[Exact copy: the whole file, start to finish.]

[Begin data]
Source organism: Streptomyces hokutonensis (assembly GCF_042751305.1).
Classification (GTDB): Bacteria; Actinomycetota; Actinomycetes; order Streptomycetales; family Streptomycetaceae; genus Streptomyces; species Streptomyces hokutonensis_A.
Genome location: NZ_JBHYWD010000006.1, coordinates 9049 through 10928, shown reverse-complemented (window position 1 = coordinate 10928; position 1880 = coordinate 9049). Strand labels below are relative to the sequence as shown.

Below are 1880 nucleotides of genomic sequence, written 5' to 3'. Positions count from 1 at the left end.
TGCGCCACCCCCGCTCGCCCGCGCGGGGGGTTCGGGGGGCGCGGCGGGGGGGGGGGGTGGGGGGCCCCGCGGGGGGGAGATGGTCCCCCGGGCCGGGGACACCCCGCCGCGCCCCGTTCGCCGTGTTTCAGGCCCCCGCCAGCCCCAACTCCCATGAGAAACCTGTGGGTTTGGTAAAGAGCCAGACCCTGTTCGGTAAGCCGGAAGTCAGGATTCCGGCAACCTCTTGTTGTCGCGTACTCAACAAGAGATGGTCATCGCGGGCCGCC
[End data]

Source organism: Streptomyces hokutonensis (assembly GCF_042751305.1).
Classification (GTDB): Bacteria; Actinomycetota; Actinomycetes; order Streptomycetales; family Streptomycetaceae; genus Streptomyces; species Streptomyces hokutonensis_A.
Genome location: NZ_JBHYWD010000006.1, coordinates 9049 through 10928, shown reverse-complemented (window position 1 = coordinate 10928; position 1880 = coordinate 9049). Strand labels below are relative to the sequence as shown.

Below are 1880 nucleotides of genomic sequence, written 5' to 3'. Positions count from 1 at the left end.
TGCGCCACCCCCGCTCGCCCGCGCGGGGGGTTCGGGGGGCGCGGCGGGGGGGGGGGGTGGGGGGCCCCGCGGGGGGGAGATGGTCCCCCGGGCCGGGGACACCCCGCCGCGCCCCGTTCGCCGTGTTTCAGGCCCCCGCCAGCCCCAACTCCCATGAGAAACCTGTGGGTTTGGTAAAGAGCCAGACCCTGTTCGGTAAGCCGGAAGTCAGGATTCCGGCAACCTCTTGTTGTCGCGTACTCAACAAGAGATGGTCATCGCGGGCCGCC